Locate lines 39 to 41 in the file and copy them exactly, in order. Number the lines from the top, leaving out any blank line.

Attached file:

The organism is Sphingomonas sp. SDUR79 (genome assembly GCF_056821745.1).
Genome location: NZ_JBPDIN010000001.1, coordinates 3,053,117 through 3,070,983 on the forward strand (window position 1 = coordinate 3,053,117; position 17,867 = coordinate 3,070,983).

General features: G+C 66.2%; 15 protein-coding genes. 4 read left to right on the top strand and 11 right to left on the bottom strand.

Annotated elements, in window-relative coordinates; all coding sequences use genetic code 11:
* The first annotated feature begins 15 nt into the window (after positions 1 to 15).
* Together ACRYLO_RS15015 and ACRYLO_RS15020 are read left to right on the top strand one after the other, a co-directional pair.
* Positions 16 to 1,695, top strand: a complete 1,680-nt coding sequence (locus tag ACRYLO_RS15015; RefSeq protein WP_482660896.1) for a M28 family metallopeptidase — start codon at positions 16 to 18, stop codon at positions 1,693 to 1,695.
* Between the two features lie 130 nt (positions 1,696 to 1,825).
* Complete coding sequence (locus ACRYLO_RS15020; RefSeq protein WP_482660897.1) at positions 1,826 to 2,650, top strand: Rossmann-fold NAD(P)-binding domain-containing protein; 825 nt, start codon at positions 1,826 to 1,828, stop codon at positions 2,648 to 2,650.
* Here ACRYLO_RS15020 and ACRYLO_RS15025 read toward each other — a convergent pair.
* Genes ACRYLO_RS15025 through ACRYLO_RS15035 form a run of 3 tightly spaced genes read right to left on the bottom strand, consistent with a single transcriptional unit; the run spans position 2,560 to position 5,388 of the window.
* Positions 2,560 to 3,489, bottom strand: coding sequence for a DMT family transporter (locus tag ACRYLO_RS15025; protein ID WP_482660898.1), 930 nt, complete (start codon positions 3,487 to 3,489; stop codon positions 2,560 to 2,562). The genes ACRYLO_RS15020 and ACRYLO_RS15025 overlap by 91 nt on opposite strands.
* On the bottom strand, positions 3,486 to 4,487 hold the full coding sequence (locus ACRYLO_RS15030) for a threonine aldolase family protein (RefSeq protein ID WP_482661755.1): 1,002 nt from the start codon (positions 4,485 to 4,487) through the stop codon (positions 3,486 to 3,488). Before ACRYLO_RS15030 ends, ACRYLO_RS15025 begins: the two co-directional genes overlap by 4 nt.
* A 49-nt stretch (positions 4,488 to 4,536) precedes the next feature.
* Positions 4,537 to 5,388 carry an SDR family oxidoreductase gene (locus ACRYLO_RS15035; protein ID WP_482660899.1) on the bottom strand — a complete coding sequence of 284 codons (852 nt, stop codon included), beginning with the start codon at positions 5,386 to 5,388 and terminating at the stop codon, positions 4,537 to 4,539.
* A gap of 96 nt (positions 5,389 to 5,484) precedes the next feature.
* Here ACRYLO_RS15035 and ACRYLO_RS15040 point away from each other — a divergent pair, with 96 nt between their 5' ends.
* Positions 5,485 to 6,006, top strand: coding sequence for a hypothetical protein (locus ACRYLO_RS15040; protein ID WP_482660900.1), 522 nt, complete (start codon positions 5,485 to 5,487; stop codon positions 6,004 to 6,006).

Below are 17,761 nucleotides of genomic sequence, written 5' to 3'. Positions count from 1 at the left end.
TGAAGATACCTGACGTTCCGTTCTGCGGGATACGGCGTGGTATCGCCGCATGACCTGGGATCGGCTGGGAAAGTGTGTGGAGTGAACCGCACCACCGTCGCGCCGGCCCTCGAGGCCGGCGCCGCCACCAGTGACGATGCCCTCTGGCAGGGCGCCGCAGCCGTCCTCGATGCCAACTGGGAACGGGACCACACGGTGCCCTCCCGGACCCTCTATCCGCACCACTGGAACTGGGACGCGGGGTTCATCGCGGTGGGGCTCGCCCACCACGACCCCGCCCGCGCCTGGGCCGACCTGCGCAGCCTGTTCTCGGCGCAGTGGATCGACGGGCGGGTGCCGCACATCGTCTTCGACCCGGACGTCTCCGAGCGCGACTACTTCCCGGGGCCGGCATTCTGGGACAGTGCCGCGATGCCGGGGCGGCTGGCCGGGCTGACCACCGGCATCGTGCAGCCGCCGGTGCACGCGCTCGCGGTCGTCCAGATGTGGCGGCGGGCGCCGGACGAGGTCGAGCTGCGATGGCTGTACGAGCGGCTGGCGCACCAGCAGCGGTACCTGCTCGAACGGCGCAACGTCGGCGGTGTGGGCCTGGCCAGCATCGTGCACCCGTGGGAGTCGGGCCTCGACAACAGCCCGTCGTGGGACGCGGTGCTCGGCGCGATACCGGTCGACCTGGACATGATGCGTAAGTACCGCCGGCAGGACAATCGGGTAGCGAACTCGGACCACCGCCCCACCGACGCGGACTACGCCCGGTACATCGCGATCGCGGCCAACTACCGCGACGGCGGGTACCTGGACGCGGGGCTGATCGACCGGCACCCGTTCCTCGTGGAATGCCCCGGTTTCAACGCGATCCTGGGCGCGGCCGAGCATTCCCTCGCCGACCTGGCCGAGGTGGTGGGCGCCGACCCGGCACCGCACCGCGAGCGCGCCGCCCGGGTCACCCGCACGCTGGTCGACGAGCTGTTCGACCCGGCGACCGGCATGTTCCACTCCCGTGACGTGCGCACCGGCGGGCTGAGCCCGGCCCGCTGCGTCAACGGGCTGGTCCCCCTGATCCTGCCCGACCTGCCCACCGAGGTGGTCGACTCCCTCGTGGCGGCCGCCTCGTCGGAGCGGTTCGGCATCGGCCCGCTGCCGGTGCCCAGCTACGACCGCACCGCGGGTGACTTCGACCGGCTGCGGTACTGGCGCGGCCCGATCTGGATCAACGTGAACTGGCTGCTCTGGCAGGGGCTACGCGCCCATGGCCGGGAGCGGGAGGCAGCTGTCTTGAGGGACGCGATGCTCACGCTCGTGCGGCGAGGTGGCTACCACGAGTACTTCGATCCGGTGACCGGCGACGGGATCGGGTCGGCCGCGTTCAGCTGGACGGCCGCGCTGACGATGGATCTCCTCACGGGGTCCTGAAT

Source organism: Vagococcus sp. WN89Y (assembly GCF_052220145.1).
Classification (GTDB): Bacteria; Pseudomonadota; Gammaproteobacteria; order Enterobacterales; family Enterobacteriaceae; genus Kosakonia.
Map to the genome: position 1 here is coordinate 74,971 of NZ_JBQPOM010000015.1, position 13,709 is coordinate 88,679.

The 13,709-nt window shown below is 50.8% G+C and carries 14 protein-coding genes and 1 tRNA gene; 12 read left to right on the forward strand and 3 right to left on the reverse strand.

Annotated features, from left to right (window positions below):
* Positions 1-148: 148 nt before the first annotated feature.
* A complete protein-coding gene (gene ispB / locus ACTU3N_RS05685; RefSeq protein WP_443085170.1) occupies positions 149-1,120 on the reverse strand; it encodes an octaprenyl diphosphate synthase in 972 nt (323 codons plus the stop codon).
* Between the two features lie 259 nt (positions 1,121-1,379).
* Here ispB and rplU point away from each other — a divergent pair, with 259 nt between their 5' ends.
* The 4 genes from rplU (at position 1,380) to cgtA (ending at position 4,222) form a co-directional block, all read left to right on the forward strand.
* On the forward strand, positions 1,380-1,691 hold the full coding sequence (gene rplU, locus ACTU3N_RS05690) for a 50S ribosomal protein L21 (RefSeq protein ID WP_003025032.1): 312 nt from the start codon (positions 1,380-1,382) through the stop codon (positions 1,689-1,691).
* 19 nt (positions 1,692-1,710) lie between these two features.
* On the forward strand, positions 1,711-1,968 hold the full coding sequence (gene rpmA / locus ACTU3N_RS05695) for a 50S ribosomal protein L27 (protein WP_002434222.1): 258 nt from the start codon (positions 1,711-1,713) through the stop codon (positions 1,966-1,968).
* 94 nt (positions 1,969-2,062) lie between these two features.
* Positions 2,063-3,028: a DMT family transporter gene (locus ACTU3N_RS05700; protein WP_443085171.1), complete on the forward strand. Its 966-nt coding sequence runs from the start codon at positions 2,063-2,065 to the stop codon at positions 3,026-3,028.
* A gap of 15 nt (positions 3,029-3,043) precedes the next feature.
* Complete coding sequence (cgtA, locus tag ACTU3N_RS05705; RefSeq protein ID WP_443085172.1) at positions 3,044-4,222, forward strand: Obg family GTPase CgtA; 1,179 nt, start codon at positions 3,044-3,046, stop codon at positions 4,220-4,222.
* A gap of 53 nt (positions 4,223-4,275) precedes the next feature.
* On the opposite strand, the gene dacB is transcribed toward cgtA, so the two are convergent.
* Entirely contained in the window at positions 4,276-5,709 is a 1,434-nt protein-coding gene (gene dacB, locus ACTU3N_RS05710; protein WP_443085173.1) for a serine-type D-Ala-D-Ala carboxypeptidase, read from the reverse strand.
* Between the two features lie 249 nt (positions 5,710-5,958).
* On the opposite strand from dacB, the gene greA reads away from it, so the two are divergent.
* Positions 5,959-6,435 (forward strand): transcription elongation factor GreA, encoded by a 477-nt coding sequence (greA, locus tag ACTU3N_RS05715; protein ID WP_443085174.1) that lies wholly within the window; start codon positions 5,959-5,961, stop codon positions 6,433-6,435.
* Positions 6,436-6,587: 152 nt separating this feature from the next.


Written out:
* On the opposite strand, the gene dacB is transcribed toward cgtA, so the two are convergent.
* Entirely contained in the window at positions 4,276-5,709 is a 1,434-nt protein-coding gene (gene dacB, locus ACTU3N_RS05710; protein WP_443085173.1) for a serine-type D-Ala-D-Ala carboxypeptidase, read from the reverse strand.
* Between the two features lie 249 nt (positions 5,710-5,958).